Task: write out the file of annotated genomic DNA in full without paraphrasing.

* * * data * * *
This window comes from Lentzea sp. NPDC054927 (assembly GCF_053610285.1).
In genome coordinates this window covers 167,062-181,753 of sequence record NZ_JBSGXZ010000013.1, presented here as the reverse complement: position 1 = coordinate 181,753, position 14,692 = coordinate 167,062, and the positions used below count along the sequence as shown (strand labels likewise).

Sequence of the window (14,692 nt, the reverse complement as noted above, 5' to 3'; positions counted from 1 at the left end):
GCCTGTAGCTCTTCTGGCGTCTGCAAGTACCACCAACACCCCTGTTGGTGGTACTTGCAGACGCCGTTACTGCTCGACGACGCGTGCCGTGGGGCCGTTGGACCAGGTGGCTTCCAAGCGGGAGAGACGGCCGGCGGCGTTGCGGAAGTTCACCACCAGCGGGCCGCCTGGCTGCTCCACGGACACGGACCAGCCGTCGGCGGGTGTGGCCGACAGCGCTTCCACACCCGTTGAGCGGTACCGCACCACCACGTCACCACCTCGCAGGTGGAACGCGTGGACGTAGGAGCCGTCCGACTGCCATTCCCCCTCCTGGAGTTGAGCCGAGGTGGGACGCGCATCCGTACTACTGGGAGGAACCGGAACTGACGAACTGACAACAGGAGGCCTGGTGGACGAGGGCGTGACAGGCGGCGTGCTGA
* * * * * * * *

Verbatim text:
This window comes from Lentzea sp. NPDC054927 (assembly GCF_053610285.1).
In genome coordinates this window covers 167,062-181,753 of sequence record NZ_JBSGXZ010000013.1, presented here as the reverse complement: position 1 = coordinate 181,753, position 14,692 = coordinate 167,062, and the positions used below count along the sequence as shown (strand labels likewise).

Sequence of the window (14,692 nt, the reverse complement as noted above, 5' to 3'; positions counted from 1 at the left end):
GCCTGTAGCTCTTCTGGCGTCTGCAAGTACCACCAACACCCCTGTTGGTGGTACTTGCAGACGCCGTTACTGCTCGACGACGCGTGCCGTGGGGCCGTTGGACCAGGTGGCTTCCAAGCGGGAGAGACGGCCGGCGGCGTTGCGGAAGTTCACCACCAGCGGGCCGCCTGGCTGCTCCACGGACACGGACCAGCCGTCGGCGGGTGTGGCCGACAGCGCTTCCACACCCGTTGAGCGGTACCGCACCACCACGTCACCACCTCGCAGGTGGAACGCGTGGACGTAGGAGCCGTCCGACTGCCATTCCCCCTCCTGGAGTTGAGCCGAGGTGGGACGCGCATCCGTACTACTGGGAGGAACCGGAACTGACGAACTGACAACAGGAGGCCTGGTGGACGAGGGCGTGACAGGCGGCGTGCTGA